It’s hard to believe I haven’t written a post in 2 years! In that time, I left Prudential in Los Feliz to work at Keller Williams in Studio City, then just recently returned to Prudential in Studio City earlier this year.
The last time I made a post, there was a 3 bedroom/2 bath home in a good pocket of North Hollywood that sold for $260k. That house is probably worth over $400k. I had a client who bought a little rental in Lake Balboa at the very low point of the market — January 2012, and DOUBLED her investment.
Those days are past, unfortunately, so the question is– are we going to keep on going, or is this all just another bubble? I posted a similar graph earlier this year because I couldn’t believe how quickly the market increased. But it kept going. How long will it go? Not a rheotorical question! Somebody tell me!
I apologize for making light of a serious situation, I just like the term “sentinel chicken.” Anyway, West Nile is back this year in our area, so please take care to rid your yards of standing water, and avoid the ‘squitos as much as possible. Here is a link to an article with the latest findings, a link to the CDC website about what it is and its symptoms, and a 2008 LA Times article that chronicles the epidemic that year and in 2004.
Curbed LA reports work is being done for a Trader Joe’s expansion! I wonder what natural goodies they’ll be stocking there… Read the blurb by clicking here.
The Los Angeles Department of Water and Power (LADWP) will be constructing the City Trunk Line South Unit 5 Project. The project consists of 6,600 feet (1.25 miles) of 60 inch diameter welded steel water pipe that will improve the water quality and reliability in the San Fernando Valley area, as well as other surrounding communities serve by the City of Los Angeles. The construction of the entire trunk lineas shown on the attached map will be completed by approximately 2015.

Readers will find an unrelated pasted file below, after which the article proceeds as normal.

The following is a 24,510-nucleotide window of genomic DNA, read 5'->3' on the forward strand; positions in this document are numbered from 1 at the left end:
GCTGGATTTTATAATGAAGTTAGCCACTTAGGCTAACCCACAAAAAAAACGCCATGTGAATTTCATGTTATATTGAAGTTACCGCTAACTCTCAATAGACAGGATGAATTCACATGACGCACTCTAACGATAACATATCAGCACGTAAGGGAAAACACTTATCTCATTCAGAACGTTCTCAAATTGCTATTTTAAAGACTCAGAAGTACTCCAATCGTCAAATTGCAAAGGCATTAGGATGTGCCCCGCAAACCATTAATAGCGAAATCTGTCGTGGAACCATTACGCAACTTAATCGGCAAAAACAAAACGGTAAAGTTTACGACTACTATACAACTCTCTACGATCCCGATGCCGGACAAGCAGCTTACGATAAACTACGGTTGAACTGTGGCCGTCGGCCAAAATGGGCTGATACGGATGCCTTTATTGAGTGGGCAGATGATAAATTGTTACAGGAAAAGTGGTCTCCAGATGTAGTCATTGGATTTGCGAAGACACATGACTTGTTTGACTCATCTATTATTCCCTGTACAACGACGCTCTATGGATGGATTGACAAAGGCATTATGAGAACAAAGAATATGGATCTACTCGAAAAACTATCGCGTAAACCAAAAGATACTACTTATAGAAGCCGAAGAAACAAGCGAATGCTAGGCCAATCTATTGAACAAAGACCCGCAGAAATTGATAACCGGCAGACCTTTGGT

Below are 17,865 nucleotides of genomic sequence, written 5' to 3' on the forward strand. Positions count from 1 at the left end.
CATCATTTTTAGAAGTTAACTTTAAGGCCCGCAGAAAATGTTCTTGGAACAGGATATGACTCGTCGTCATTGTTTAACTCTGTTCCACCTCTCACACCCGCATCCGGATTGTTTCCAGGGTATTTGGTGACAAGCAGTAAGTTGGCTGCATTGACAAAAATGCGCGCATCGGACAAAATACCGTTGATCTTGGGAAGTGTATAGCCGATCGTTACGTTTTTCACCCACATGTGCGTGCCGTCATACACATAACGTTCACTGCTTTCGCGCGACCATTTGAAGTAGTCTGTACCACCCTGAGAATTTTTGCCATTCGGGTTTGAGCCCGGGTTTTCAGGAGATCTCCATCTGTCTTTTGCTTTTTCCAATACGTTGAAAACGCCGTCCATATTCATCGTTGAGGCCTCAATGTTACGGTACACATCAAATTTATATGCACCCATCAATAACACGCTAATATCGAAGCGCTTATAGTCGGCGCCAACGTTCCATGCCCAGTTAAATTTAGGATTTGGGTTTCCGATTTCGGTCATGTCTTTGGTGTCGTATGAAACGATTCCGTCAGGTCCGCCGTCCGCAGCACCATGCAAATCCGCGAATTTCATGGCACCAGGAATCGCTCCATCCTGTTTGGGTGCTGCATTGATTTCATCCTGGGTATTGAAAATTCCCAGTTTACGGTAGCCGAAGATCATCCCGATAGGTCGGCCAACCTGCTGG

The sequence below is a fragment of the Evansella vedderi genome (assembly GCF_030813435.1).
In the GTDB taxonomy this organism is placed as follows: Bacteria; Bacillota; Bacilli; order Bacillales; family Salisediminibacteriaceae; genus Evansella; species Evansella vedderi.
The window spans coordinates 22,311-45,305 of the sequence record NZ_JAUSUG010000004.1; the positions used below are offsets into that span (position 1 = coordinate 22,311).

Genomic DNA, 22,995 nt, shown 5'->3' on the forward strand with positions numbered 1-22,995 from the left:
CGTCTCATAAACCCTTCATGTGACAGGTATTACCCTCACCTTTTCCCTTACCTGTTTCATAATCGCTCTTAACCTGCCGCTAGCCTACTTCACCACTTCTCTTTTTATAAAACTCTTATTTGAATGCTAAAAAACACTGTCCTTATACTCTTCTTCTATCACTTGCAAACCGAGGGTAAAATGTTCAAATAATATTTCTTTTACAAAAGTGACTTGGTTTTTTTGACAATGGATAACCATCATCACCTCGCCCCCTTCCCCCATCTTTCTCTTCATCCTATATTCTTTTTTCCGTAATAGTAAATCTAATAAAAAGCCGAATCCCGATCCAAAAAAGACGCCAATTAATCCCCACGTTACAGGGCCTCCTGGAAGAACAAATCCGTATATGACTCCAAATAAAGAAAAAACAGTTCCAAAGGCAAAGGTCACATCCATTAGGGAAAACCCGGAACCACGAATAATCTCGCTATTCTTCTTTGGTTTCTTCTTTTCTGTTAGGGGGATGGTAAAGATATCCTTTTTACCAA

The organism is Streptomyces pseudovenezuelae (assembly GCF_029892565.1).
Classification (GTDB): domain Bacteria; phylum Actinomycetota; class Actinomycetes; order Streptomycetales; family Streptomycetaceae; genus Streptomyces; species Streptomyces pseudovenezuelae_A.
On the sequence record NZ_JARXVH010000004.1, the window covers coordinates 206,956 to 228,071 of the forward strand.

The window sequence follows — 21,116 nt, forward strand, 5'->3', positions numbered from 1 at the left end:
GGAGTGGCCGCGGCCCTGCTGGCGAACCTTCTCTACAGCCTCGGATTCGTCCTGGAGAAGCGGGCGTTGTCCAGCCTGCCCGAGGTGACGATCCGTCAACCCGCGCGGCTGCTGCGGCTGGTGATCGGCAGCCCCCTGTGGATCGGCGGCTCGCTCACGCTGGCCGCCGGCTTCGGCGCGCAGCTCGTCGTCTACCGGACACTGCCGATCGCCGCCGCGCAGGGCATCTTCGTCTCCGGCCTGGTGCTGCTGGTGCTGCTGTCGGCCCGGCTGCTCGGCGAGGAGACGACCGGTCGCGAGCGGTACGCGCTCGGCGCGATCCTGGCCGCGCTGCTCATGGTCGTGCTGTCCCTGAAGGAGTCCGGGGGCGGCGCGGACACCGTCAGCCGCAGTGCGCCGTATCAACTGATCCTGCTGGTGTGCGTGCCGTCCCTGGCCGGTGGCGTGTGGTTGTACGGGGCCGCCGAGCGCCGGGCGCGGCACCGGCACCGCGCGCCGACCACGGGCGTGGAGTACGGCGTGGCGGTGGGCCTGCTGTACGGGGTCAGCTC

LADWP will begin construction on Coldwater Canyon Ave between Dickens St and Van Noord Ave. Construction work in this work zone will start approximately the week of May 23, 2011 and will be completed by the end of December 2011. Construction work will occur Monday through Friday from 7:00 a.m. to 5:00 p.m. with the possibility of occasional work on Saturdays.
One traffic lane will remain open in each direction north and southbound on Coldwater Canyon Ave. Halkirk Street on the east side of Coldwater Canyon Ave will be closed to thru traffic.
If you need any further information in regards to this project at this time, please contact the Construction Engineer, Mr. John Hinton, at (213) 367-1189. After the start of construction, if you have any construction related issues, please contact the Construction Superintendent, Mr. Robert Smith, at (213) 798-5704.
12711 Ventura Boulevard, Suite 100
Studio City, CA. 91604